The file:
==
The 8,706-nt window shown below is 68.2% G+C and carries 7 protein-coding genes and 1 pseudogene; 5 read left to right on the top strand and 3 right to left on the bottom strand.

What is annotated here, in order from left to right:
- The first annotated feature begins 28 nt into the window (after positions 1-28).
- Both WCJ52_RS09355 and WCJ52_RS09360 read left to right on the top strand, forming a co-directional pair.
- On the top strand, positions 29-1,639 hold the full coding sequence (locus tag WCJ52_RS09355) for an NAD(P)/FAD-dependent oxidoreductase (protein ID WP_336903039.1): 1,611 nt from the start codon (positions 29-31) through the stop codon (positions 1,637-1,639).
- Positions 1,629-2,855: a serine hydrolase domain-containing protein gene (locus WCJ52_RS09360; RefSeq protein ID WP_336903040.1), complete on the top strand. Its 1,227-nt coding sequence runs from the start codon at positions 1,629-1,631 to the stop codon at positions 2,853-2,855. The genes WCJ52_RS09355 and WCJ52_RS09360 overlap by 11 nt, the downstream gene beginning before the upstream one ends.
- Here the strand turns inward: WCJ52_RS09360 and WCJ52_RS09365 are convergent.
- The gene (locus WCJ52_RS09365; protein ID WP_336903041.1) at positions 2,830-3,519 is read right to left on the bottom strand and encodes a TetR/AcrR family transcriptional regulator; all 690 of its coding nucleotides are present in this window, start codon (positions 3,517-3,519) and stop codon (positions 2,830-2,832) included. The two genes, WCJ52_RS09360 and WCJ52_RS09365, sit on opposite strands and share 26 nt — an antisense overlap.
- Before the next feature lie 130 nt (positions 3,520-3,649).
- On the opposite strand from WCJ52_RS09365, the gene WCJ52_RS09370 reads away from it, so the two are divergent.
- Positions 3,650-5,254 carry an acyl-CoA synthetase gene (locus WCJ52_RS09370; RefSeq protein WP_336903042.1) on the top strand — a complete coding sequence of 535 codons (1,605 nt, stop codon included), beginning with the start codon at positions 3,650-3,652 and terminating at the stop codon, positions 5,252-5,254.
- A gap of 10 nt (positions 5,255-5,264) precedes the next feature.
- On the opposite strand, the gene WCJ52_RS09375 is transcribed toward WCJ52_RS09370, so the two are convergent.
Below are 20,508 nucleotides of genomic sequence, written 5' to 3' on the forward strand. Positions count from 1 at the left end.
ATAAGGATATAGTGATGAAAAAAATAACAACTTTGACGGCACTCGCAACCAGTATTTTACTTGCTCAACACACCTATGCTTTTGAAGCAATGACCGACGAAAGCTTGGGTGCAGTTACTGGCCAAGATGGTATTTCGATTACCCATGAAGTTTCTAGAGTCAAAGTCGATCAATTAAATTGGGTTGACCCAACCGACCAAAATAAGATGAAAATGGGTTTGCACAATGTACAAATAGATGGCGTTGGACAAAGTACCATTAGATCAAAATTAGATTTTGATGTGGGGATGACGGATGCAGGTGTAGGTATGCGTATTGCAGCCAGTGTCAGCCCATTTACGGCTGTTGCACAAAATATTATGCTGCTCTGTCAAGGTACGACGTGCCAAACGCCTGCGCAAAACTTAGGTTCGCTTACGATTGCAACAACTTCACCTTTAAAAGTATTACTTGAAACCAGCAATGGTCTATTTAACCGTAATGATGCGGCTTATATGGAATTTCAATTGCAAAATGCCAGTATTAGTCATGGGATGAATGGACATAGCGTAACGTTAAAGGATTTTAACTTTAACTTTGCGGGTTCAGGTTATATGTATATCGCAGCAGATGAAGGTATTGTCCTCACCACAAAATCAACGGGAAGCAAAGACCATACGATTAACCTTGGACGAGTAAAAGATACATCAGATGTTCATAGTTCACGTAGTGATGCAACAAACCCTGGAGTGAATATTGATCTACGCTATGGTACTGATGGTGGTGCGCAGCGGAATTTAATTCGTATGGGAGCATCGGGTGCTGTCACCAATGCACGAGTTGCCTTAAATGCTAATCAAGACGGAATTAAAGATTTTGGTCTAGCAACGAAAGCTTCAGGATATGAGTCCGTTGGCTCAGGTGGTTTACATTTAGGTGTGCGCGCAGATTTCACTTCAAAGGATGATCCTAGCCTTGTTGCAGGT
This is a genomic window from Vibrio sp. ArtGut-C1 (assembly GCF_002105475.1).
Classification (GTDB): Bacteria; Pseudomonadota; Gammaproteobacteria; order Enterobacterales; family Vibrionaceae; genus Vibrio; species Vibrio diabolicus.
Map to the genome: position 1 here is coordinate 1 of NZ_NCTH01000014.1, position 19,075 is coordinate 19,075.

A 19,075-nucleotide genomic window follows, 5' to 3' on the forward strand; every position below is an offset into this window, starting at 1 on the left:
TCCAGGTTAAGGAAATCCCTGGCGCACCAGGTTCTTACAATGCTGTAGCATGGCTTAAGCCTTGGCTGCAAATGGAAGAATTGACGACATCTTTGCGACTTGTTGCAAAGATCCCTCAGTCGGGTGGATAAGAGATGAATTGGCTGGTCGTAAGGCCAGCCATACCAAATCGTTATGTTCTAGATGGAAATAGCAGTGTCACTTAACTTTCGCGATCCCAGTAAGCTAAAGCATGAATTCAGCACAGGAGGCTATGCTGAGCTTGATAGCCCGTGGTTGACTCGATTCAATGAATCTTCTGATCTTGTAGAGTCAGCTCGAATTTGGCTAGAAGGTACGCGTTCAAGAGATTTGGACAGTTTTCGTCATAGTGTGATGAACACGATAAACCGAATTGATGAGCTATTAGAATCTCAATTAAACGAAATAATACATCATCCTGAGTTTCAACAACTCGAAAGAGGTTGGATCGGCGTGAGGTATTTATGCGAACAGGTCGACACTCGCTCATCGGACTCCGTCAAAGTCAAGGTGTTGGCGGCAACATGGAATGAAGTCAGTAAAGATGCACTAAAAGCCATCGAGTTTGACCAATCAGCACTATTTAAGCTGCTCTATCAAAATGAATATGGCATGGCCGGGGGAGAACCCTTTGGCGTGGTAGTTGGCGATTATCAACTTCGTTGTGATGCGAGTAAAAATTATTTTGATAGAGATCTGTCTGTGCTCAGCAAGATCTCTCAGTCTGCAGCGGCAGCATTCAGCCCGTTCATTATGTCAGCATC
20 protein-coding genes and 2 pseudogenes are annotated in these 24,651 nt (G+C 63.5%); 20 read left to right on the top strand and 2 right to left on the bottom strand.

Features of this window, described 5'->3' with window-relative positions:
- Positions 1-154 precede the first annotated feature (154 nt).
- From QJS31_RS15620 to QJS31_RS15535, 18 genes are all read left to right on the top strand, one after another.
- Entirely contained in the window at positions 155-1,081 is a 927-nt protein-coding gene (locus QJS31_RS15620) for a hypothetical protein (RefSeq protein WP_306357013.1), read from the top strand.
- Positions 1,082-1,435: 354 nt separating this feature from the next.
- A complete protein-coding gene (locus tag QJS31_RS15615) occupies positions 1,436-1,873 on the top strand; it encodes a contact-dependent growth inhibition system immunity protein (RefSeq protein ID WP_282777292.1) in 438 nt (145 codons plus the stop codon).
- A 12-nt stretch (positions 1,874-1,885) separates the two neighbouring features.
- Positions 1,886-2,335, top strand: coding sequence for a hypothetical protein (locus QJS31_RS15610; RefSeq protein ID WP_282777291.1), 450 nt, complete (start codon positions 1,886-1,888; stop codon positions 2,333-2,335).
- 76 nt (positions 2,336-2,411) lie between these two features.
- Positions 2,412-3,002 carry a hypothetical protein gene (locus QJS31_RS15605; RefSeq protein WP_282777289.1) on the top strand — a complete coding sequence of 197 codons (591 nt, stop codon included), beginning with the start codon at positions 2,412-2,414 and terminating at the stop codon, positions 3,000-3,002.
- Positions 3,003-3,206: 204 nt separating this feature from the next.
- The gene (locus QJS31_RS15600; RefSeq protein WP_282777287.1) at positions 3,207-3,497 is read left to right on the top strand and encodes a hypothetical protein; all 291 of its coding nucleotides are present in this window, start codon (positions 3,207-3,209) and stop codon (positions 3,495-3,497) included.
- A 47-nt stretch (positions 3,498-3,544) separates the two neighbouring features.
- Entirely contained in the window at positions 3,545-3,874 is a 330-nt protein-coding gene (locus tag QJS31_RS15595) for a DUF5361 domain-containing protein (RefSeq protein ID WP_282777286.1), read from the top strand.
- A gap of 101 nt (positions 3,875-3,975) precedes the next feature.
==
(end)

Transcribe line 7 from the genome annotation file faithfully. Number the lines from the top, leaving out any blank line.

- Here the strand turns inward: WCJ52_RS09360 and WCJ52_RS09365 are convergent.